Having known him intermittently for over 40 years, and competed with him in Britain and Australia, I’ve never had the impression that he is much interested in politics, other than in how they affect him, or culture, or hobbies, except perhaps motor-sailing. His company is his passion, occupation, and pastime. Although he has known an enormous number of prominent people, he is not socially ambitious, declined a seat in the House of Lords, and though well-educated, knowledgeable and always astute and perceptive, he never tries to impress anyone and is not prepossessing. He has a laconic sense of humour.

I have always thought him a cynic, and while he was not directly implicated in the hacking scandal over a decade ago in England, he is responsible for the News Corp culture of entitlement to do almost anything in pursuit of the corporate interest. A culture of total war and take no prisoners. But when I told him that I thought the animated Fox Television series, The Simpsons in which the family is a caricature of proletarian philistinism and the politician in the series is corrupt, was representative of his views, he strenuously denied it.

He is affable and courteous but not gregarious, and never pretentious or verbose; one of the few thoroughly ruthless and unsentimental people I have known. But he is a straight-forward businessman whose word is reliable. All four of his marriages have ended in divorce, but without serious indiscretions and no one knows what goes on in another person’s marriage and family. He is in excellent health and continues as the controlling shareholder of his companies. This is no time for anything remotely like an obituary.


Conrad Black is a former newspaper publisher, businessman and writer

ConradMBlack

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David McKee
David McKee
9 months ago

What a splendid piece this is! Fair, perceptive and informative, I learned something new about Mr. Murdoch.

Good for Unherd – this is quite a coup.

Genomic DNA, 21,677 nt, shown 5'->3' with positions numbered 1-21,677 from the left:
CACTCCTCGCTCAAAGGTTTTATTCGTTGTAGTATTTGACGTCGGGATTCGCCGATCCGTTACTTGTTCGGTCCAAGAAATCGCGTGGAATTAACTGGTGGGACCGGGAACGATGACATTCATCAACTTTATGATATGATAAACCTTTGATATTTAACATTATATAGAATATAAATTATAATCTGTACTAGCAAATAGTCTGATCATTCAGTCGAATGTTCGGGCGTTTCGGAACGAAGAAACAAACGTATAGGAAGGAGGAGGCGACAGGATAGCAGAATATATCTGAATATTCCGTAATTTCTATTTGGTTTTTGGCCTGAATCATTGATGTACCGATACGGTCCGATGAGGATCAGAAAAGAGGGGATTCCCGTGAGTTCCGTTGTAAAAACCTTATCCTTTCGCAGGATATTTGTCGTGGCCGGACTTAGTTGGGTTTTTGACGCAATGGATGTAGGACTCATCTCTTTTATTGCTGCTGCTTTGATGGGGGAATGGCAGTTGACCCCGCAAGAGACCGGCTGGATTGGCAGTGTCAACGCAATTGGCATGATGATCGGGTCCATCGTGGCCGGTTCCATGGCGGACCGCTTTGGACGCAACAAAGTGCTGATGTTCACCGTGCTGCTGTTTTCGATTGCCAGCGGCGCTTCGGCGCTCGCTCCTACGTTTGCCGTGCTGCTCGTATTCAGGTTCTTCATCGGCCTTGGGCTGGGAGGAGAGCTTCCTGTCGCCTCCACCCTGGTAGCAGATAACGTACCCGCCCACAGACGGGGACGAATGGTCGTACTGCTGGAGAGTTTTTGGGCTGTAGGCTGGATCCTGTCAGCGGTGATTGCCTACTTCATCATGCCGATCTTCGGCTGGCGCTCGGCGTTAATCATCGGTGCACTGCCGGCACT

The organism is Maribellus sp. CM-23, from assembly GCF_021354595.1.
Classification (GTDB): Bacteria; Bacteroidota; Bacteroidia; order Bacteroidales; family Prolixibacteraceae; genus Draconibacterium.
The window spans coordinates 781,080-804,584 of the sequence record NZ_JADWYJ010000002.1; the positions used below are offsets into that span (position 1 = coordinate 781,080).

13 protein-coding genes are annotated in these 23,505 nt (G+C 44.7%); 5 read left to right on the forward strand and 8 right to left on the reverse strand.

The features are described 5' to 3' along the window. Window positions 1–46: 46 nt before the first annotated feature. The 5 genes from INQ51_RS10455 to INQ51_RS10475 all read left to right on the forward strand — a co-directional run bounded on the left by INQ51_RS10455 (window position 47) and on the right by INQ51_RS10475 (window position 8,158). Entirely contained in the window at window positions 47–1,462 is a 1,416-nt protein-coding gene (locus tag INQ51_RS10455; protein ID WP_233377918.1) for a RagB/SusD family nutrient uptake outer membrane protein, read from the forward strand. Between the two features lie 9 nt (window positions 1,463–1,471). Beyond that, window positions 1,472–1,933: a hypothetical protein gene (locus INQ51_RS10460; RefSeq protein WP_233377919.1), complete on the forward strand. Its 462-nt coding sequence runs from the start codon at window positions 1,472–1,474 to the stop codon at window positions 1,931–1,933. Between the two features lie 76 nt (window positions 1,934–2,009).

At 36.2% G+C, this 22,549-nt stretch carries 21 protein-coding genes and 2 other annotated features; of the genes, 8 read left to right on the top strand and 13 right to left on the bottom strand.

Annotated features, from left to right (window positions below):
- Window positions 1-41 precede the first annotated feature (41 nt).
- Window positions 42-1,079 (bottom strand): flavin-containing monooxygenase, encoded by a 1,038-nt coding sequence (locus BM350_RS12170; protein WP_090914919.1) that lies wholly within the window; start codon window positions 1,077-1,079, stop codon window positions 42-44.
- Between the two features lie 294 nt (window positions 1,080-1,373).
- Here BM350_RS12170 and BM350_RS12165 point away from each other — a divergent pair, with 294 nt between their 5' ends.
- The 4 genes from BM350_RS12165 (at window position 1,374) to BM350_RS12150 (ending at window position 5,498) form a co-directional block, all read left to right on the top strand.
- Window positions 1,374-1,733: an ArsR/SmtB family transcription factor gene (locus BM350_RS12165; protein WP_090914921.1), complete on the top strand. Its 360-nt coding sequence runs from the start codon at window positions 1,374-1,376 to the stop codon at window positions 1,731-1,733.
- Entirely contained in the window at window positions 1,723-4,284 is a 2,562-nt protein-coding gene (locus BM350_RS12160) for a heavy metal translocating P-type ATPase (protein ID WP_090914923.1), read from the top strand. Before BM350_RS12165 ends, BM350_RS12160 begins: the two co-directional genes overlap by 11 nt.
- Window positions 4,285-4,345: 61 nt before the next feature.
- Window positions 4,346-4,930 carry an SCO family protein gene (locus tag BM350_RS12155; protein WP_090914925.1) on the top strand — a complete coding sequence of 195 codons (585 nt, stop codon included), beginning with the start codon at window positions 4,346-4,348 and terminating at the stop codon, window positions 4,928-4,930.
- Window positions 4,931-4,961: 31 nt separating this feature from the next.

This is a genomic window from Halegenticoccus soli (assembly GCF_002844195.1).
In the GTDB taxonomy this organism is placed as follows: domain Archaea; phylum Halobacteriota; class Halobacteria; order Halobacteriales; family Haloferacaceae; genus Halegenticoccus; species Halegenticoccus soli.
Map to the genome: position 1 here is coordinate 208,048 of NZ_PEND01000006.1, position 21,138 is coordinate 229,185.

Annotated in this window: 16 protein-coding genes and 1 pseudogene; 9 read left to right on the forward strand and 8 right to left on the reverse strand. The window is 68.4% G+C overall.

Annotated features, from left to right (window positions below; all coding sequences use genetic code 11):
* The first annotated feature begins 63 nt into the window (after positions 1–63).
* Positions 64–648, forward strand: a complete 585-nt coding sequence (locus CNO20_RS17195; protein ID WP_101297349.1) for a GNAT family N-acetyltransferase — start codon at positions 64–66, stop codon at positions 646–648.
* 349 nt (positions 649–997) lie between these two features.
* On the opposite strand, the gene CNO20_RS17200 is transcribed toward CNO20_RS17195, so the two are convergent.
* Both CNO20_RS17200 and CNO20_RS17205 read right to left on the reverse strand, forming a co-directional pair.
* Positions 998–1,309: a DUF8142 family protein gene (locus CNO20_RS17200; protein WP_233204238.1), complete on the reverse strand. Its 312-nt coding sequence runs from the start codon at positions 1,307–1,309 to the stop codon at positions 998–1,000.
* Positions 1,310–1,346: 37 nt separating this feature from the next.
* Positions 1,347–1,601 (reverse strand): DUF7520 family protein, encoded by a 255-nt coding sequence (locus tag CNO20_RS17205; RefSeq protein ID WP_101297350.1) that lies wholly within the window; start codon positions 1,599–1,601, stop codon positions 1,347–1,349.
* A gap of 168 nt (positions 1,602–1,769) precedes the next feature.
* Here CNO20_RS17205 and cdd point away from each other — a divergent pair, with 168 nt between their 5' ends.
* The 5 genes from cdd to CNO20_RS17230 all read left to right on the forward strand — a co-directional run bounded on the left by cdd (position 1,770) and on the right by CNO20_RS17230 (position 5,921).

Beaverbrook, Black, Murdoch: they were despised by the British establishment for being jumped-up little nobodies from the colonies who, irritatingly, knew how to run media empires. And they did not even have the decency to be lefties – disgraceful! They will never be forgiven for that.

Richard Craven
Richard Craven
9 months ago
Reply to  David McKee

Conrad Black is also a serious historian.

Peter Baldwin
Peter Baldwin
9 months ago
Reply to  Richard Craven

True. I read his history of FDR. V. interesting.

Simon
Simon
9 months ago
Reply to  David McKee

I completely agree: this is an intelligent appreciation of one of the most extraordinary figures of our time
and it’s warts and all. It is a coup for UnHerd to have got Black’s piece. That’s what makes this site worth coming back to.

Mike Fraser
Mike Fraser
9 months ago
Reply to  David McKee

say what you like about Conrad Black, but he has few equals as a historian and writer.

Champagne Socialist
Champagne Socialist
9 months ago
Reply to  Mike Fraser

He’s a criminal.
His writing is much like his personality – long winded and tedious.

Jonathan Miller
Jonathan Miller
9 months ago
Reply to  David McKee

I thought it disappointing the glib dismissal of Northcliffe. Perhaps Conrad hasn’t read Andrew Roberts book. Not only did Northcliffe invent tabloid journalism but there are but two degrees of separation between Rupert and Northcliffe – via Rupert’s dad Keith, a confidant and disciple of Northcliffe. Dismissing Northcliffe because he went mad at the end of his life is to overlook the fascinating connection between the original press baron and his ultimate reincarnation in the person of Rupert . Sloppy.

Last edited 9 months ago by Jonathan Miller
UnHerd Reader
UnHerd Reader
9 months ago

I am so proud of myself…I read the entire article without having to look up a single word…

Steve Murray
Steve Murray
9 months ago
Reply to  UnHerd Reader

Wallowing in the Black books?

Charles Stanhope
Charles Stanhope
9 months ago
Reply to  Steve Murray

Mr Trump ‘pardoned’ him so what is there not to like? To lapse into the vernacular.

Steve Murray
Steve Murray
9 months ago

It was an unpredjudiced reference to Mr/Mrs Reader’s pride!

Last edited 9 months ago by Steve Murray
Clare Knight
Clare Knight
9 months ago
Reply to  Steve Murray

What does black books mean, please?

Benedict Waterson
Benedict Waterson
9 months ago
Reply to  UnHerd Reader